Is it Kitsch or a Catch?

As a pseudo-artist myself, surrounded by a community of artists, I have traditionally found kitsch rather hard to stomach. Especially in large doses. However, yesterday, as I spent the afternoon perusing the many, MANY booths at the Canton Flea Market, I felt a certain solidarity with the community of craftsmen there and the simple, unassuming humanity that was exhibited in even the lowliest of their wares.

Sometimes it was the most ridiculous, the most kitschy of all the displays that made me stop and smile. That brought to mind images of country farmhouses and family gatherings. They were, perhaps, not as justifiably artistic as “real” art, but they were homey and comfortable, silly and nostalgic.

Maybe I am losing my standards in my old age, but I had more fun photographing these amazing examples of Americana surrounded by funnel cake trucks and snow cone stands, than I would have had in a stuffy gallery quietly making judgements about the authenticity of an abstract modern work (not that there’s anything wrong with that).

There was also something amazing about seeing an entire community come together to create something so immense. Every street anywhere near the downtown square was lined with booths and booths of craftsmen selling their wares. Proud of their merchandise because it stood apart from all the Made-in-China, Big-Box stuff we buy everyday and fill our houses with.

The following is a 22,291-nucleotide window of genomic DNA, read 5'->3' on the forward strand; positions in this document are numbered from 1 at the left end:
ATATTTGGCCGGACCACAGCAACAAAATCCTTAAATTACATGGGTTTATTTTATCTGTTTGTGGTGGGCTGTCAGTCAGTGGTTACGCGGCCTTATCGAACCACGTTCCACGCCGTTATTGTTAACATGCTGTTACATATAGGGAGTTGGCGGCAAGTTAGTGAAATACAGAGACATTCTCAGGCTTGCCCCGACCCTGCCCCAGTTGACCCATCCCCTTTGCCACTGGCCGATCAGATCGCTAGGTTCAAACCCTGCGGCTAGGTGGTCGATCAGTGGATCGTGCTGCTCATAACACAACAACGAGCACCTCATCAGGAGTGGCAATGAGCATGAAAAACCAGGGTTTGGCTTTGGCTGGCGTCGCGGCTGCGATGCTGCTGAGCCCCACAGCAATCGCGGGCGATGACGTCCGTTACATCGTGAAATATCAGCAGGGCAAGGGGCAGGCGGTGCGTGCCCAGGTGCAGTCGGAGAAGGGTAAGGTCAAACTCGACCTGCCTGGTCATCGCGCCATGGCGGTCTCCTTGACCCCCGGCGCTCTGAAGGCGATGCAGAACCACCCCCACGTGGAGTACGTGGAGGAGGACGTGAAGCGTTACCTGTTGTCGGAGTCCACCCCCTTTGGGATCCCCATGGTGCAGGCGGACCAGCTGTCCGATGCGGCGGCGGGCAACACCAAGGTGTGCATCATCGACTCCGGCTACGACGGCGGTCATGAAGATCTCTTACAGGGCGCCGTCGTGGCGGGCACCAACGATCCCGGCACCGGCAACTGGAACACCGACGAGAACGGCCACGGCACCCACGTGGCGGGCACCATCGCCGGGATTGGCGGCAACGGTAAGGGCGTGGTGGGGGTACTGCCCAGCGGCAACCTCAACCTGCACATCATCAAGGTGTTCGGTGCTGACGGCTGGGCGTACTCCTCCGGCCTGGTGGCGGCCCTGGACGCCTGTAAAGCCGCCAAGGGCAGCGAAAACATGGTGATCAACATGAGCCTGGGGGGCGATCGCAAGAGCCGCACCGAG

Customers and vendors alike partook in the frenzy of people eager to find something to give during the holidays that was not like everything else they already have. Something unique and hand-made. And kitsch or no, it was lovely.

And what did I bring home from this festival of craftsmanship, you may ask? I found three little gems that made me very happy:

Hand-made wooden toys! (And yes, I did buy my 2 1/2-year-old son a gun, and he LOVES it!)

A vegetable peeler hand-made in Switzerland, that I succumbed to buy after a very good salesman gave me a demonstration ;)

And a very long string of freshwater pearls that I could not resist at their $10 price tag.

And on the long walk back to my car, I couldn’t help but take this photo which demonstrated the intense southern-ness of the town in which the market took place. I don’t even know what chitterlings are, but I’m kind of afraid to ask.